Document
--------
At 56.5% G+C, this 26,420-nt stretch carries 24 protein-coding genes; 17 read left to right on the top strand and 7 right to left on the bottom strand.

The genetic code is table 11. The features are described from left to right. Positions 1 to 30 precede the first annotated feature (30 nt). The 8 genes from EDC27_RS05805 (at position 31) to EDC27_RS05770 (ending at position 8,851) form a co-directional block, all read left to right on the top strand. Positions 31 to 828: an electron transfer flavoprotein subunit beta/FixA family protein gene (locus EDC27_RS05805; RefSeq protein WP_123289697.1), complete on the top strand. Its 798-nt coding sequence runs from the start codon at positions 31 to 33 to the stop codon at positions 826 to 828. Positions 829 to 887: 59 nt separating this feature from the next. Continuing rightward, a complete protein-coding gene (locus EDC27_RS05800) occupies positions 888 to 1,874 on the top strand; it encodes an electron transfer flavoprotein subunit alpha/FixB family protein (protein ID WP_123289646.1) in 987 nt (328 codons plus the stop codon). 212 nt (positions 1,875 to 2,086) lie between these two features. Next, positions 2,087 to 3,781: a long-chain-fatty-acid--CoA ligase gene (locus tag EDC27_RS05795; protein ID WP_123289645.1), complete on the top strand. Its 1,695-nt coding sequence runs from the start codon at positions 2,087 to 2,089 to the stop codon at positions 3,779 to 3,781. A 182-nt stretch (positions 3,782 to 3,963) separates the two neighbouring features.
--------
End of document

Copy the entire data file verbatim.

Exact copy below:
At 56.5% G+C, this 26,420-nt stretch carries 24 protein-coding genes; 17 read left to right on the top strand and 7 right to left on the bottom strand.

The genetic code is table 11. The features are described from left to right. Positions 1 to 30 precede the first annotated feature (30 nt). The 8 genes from EDC27_RS05805 (at position 31) to EDC27_RS05770 (ending at position 8,851) form a co-directional block, all read left to right on the top strand. Positions 31 to 828: an electron transfer flavoprotein subunit beta/FixA family protein gene (locus EDC27_RS05805; RefSeq protein WP_123289697.1), complete on the top strand. Its 798-nt coding sequence runs from the start codon at positions 31 to 33 to the stop codon at positions 826 to 828. Positions 829 to 887: 59 nt separating this feature from the next. Continuing rightward, a complete protein-coding gene (locus EDC27_RS05800) occupies positions 888 to 1,874 on the top strand; it encodes an electron transfer flavoprotein subunit alpha/FixB family protein (protein ID WP_123289646.1) in 987 nt (328 codons plus the stop codon). 212 nt (positions 1,875 to 2,086) lie between these two features. Next, positions 2,087 to 3,781: a long-chain-fatty-acid--CoA ligase gene (locus tag EDC27_RS05795; protein ID WP_123289645.1), complete on the top strand. Its 1,695-nt coding sequence runs from the start codon at positions 2,087 to 2,089 to the stop codon at positions 3,779 to 3,781. A 182-nt stretch (positions 3,782 to 3,963) separates the two neighbouring features.